I had to acknowledge that a very old story - a remnant from my time being bullied - was cropping up. I had to say, Thanks self, for trying to protect me, but I’ve got this. I realized I was the only one who cared about my runs being perfect, and that striving for perfection was what cost me success. I couldn’t make mistakes, I couldn’t run an easy run at an easy pace, and I couldn’t open up my mind to really see what was missing - a positive attitude. In her book, Deena Kastor also realizes that her mind went to negativity or focused on the struggle in her runs. Realizing that, for her and for me and now for you, was a gift because we can change what story we believe in.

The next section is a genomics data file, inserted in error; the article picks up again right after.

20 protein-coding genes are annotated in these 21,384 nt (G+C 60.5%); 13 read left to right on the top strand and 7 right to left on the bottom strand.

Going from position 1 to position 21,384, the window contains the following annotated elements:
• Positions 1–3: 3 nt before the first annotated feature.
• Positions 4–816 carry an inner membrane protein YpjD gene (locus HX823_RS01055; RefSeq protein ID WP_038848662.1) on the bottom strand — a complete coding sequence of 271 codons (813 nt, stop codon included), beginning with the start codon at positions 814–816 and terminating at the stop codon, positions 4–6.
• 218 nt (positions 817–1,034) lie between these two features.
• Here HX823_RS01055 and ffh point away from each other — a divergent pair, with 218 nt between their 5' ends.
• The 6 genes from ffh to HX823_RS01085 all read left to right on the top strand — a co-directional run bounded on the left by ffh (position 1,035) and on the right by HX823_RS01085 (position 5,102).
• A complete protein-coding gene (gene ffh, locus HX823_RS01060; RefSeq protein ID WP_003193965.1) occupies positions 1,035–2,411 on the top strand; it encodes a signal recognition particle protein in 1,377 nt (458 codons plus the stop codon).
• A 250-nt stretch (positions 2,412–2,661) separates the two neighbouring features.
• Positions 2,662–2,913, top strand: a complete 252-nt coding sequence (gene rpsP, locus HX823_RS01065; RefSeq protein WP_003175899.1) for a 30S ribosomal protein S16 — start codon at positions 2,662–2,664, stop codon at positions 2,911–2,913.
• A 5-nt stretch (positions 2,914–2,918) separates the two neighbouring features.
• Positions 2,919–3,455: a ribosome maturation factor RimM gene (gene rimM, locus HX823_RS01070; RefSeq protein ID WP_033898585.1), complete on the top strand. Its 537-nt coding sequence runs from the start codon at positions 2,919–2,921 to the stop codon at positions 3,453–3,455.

Remember Why You Started
On that same run, I started to change my thinking. I used a technique I learned from Let Your Mind Run where I replaced a negative reaction with a positive one. That guy cut me off on a scooter? Maybe he didn’t see me. This mile feel a bit harder? Well, it’s mile six of eight, hungover, so that’s natural. Let’s see if speeding up just for a few seconds makes this easy pace feel easier. Oh yep, that did the trick. That driver totally didn’t see me and almost hit me, but I’m grateful that I didn’t get run over by a car today….
You get where I’m going with this, but mindset is SUCH a huge piece of performance. That’s why Deena wrote a whole book about it, and why I want to focus on it more. I started doing this practice of shifting my thoughts from negative to positive in every run, and guess what? My splits are down, and runs are still comfortable.
I want to know: what do you struggle with in terms of mindset?
Are you a perfectionist? A pace hawk?